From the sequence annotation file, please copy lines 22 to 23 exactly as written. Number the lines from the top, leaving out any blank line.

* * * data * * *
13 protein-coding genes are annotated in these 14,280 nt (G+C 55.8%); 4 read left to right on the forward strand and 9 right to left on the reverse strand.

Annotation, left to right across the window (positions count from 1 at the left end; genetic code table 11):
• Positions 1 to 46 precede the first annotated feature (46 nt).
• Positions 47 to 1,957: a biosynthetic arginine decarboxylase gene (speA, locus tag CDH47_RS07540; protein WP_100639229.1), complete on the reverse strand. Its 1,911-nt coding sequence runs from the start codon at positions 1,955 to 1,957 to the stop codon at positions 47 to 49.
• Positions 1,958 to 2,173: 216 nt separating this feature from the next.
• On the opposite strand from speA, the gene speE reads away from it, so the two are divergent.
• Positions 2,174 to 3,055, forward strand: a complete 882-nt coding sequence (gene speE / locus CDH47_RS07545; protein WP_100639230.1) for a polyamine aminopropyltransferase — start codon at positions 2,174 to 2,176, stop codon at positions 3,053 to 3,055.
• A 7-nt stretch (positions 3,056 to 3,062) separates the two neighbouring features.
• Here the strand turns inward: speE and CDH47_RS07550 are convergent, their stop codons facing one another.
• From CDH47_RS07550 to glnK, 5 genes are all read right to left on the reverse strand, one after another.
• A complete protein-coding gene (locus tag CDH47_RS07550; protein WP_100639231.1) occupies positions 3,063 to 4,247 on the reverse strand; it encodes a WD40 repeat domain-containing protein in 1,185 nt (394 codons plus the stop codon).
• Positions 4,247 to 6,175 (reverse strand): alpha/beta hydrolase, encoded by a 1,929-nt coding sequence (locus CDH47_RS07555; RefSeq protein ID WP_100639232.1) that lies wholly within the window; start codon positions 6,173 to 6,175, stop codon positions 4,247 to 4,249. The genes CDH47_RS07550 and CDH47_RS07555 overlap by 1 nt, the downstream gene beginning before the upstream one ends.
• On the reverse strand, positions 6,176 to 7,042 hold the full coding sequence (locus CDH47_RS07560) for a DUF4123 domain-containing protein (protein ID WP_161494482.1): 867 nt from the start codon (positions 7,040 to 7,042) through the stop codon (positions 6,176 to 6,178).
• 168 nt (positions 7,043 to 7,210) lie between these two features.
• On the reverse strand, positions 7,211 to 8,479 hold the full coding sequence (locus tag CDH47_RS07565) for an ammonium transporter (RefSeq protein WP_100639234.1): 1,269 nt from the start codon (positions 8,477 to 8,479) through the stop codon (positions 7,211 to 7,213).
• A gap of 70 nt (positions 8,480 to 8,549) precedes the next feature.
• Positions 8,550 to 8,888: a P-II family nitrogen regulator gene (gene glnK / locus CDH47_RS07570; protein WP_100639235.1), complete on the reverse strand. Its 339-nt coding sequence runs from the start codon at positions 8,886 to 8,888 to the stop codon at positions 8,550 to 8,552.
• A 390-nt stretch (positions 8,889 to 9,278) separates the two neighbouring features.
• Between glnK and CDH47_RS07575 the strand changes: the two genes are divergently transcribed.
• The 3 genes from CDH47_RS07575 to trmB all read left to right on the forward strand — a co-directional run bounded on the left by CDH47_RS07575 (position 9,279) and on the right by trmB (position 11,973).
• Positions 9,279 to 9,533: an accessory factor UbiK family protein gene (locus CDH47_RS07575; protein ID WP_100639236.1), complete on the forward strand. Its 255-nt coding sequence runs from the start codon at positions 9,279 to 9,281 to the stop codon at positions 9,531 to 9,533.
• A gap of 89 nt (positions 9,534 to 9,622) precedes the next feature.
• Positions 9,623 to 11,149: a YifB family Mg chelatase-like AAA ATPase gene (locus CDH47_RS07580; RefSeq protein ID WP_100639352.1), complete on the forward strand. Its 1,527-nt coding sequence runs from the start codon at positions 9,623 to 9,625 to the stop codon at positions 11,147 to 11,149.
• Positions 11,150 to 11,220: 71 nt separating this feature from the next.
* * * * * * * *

• A gap of 89 nt (positions 9,534 to 9,622) precedes the next feature.
• Positions 9,623 to 11,149: a YifB family Mg chelatase-like AAA ATPase gene (locus CDH47_RS07580; RefSeq protein ID WP_100639352.1), complete on the forward strand. Its 1,527-nt coding sequence runs from the start codon at positions 9,623 to 9,625 to the stop codon at positions 11,147 to 11,149.